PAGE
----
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Journal of General Internal Medicine

, Volume 34, Issue 4, pp 513–514 | Cite as

Laughter and the Chair: Social Pressures Influencing Scoring During Grant Peer Review Meetings

  • Elizabeth L. Pier
  • Joshua Raclaw
  • Molly CarnesEmail author
  • Cecilia E. Ford
  • Anna Kaatz
Concise Research Reports

INTRODUCTION

During NIH peer review meetings (“study sections”), scientists discuss and assign “priority scores” to grant applications that largely determine funding outcomes. Although the final priority score is an average of each panelist’s score, their individual score is anchored to the scores declared publicly by those scientists (usually three) assigned to review and report on the grant application in detail. We have identified “score calibration talk” (SCT), a discourse practice where a study section member discusses and interprets the scoring rather than the content of a grant application. We found two forms: self-initiated SCT, when a panelist provides commentary about their own scoring (e.g., “So I gave it a four, which was probably generous”); and other-initiated SCT,when a panelist challenges the scoring of an assigned reviewer (e.g., “Yeah, that was generous.”). Only other-initiated SCT correlated with changes from the initial to the final score among the assigned...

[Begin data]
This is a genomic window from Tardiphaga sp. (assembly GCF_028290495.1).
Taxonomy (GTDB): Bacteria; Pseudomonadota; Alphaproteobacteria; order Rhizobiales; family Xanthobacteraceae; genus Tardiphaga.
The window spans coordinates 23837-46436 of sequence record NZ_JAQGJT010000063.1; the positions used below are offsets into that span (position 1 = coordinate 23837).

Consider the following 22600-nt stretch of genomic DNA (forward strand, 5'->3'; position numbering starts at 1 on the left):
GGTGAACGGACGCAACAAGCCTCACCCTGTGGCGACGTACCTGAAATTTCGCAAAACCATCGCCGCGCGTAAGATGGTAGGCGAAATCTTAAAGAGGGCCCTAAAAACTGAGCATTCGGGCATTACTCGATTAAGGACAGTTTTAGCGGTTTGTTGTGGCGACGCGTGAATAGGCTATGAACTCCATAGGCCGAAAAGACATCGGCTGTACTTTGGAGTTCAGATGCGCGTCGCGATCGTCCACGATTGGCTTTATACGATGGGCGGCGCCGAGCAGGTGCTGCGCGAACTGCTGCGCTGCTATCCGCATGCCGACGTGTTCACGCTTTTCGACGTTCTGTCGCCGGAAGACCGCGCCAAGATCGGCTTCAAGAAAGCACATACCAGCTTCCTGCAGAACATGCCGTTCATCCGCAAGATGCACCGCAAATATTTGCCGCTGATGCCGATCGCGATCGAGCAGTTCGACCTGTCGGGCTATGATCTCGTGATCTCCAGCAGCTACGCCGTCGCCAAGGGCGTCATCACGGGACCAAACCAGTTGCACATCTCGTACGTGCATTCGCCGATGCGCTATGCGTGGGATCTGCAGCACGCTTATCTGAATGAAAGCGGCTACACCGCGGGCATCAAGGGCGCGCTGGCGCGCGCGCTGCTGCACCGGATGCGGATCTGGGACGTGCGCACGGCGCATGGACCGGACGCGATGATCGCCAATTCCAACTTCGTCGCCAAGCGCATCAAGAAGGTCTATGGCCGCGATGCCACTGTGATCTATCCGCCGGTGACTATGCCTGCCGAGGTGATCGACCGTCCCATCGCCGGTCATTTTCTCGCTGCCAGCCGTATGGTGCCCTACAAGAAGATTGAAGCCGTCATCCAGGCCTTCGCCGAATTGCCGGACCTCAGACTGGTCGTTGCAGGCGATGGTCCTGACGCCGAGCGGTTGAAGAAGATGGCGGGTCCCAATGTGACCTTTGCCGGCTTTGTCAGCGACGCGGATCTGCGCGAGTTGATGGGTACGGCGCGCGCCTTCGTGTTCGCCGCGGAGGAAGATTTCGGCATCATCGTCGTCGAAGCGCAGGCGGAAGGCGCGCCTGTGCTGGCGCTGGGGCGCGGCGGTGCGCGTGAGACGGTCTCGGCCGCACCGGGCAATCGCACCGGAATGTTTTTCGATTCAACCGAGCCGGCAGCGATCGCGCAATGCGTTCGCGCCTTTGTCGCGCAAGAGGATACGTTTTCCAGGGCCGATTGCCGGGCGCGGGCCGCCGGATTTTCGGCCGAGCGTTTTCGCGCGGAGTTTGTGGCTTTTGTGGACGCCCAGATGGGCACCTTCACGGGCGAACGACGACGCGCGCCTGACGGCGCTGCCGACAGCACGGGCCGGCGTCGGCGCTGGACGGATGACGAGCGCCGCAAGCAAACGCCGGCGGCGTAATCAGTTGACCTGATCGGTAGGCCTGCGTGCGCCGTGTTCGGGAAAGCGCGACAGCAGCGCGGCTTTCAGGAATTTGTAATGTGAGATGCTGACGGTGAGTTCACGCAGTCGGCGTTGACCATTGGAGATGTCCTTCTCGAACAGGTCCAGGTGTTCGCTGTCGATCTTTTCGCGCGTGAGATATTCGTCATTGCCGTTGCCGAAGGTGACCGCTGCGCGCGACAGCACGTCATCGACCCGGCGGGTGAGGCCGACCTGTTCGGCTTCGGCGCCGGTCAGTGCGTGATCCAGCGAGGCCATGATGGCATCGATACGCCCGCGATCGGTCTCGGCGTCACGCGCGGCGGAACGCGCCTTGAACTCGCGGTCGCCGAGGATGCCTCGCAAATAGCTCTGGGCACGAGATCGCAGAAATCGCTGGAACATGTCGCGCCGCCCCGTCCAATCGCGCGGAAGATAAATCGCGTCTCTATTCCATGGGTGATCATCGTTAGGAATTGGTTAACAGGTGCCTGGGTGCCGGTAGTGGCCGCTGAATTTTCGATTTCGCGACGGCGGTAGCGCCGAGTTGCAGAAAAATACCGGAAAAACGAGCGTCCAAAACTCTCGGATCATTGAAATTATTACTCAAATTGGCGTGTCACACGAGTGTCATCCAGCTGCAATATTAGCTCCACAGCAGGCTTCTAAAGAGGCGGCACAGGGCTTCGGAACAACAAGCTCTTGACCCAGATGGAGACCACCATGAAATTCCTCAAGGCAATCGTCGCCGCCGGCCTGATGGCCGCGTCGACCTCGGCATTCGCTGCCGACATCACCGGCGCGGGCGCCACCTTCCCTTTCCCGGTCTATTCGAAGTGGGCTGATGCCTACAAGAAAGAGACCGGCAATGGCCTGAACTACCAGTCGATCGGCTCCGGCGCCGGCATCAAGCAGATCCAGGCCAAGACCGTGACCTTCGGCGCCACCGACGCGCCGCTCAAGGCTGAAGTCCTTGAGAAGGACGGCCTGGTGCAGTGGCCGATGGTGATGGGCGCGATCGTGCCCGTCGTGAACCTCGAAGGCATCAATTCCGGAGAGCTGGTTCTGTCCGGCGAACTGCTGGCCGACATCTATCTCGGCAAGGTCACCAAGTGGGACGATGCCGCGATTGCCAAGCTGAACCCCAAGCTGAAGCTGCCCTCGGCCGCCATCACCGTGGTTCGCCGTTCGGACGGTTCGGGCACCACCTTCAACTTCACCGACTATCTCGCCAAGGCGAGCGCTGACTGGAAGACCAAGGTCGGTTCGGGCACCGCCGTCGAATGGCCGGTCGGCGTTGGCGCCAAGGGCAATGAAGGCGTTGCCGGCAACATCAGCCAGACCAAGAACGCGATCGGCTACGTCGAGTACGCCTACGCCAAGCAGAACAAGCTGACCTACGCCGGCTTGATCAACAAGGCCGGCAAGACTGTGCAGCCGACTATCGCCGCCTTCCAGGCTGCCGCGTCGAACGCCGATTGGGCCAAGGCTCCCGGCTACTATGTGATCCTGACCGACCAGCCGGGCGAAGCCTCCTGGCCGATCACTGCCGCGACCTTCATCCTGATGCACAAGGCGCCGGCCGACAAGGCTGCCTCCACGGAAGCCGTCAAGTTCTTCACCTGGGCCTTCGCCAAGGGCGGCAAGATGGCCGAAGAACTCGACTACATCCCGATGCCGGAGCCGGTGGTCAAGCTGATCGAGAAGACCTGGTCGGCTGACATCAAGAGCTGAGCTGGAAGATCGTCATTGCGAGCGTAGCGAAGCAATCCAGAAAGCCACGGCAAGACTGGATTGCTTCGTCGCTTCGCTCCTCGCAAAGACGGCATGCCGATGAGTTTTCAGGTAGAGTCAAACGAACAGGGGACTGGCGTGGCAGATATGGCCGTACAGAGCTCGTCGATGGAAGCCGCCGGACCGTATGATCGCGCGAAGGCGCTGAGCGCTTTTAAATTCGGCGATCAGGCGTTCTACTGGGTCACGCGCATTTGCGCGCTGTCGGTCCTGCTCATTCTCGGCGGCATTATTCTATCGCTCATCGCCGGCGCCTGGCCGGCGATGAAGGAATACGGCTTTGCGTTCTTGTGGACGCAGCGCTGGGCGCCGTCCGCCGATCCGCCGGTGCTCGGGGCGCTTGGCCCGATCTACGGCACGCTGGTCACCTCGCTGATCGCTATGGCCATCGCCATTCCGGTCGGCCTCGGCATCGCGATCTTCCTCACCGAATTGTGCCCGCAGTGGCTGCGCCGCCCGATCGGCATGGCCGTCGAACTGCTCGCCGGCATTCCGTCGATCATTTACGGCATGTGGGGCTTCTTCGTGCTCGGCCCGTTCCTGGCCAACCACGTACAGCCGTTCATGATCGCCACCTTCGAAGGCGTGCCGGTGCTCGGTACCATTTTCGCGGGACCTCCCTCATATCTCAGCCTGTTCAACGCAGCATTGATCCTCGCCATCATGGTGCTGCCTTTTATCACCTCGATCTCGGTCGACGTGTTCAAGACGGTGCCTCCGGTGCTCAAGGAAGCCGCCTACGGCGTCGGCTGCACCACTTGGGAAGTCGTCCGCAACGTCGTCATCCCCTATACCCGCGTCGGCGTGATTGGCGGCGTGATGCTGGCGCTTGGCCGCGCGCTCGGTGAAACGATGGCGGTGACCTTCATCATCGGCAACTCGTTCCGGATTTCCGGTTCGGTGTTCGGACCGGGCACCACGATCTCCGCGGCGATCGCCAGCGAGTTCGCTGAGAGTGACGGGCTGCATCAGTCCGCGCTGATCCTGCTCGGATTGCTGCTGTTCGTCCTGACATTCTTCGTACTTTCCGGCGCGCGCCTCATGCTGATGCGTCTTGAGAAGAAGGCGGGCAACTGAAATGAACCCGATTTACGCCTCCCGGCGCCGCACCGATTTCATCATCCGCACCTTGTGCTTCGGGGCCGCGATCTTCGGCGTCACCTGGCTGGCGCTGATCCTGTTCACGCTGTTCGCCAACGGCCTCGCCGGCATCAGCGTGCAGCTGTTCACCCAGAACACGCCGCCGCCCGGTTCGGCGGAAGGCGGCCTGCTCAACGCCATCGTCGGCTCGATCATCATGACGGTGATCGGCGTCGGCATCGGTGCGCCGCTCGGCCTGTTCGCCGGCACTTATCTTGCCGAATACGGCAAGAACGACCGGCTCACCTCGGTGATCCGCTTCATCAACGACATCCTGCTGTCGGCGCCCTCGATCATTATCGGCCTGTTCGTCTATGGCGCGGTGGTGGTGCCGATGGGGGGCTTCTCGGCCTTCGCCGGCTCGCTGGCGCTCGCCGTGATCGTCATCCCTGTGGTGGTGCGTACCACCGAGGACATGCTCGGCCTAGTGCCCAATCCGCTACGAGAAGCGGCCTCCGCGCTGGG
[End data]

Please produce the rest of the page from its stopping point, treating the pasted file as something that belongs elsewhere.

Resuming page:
Notes

Acknowledgements

During the time this research was conducted, Elizabeth Pier was a postdoctoral fellow and Anna Kaatz was an Associate Scientist at the Center for Women’s Health Research at the University of Wisconsin-Madison.

Funding

The research reported in this paper was supported by the National Institute of General Medical Sciences of the National Institutes of Health under Award Numbers R01GM111002 and R35GM122557.

Compliance with Ethical Standards

Conflict of Interest

The authors declare that they do not have a conflict of interest.

References

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Copyright information

© Society of General Internal Medicine 2018

Authors and Affiliations

  • Elizabeth L. Pier
    • 1
  • Joshua Raclaw
    • 2
  • Molly Carnes
    • 3
    • 4
    • 5
    Email author
  • Cecilia E. Ford
    • 6
    • 7
  • Anna Kaatz
    • 8
  1. 1.Education AnalyticsMadisonUSA
  2. 2.Department of EnglishWest Chester UniversityWest ChesterUSA
  3. 3.Department of MedicineUniversity of Wisconsin-MadisonMadisonUSA
  4. 4.Department of PsychiatryUniversity of Wisconsin-MadisonMadisonUSA
  5. 5.Department of Industrial & Systems Engineering University of Wisconsin-MadisonMadisonUSA
  6. 6.Department of EnglishUniversity of Wisconsin-MadisonMadisonUSA
  7. 7.Department of SociologyUniversity of Wisconsin-MadisonMadisonUSA
  8. 8.Center for Women’s Health ResearchUniversity of Wisconsin-MadisonMadisonUSA

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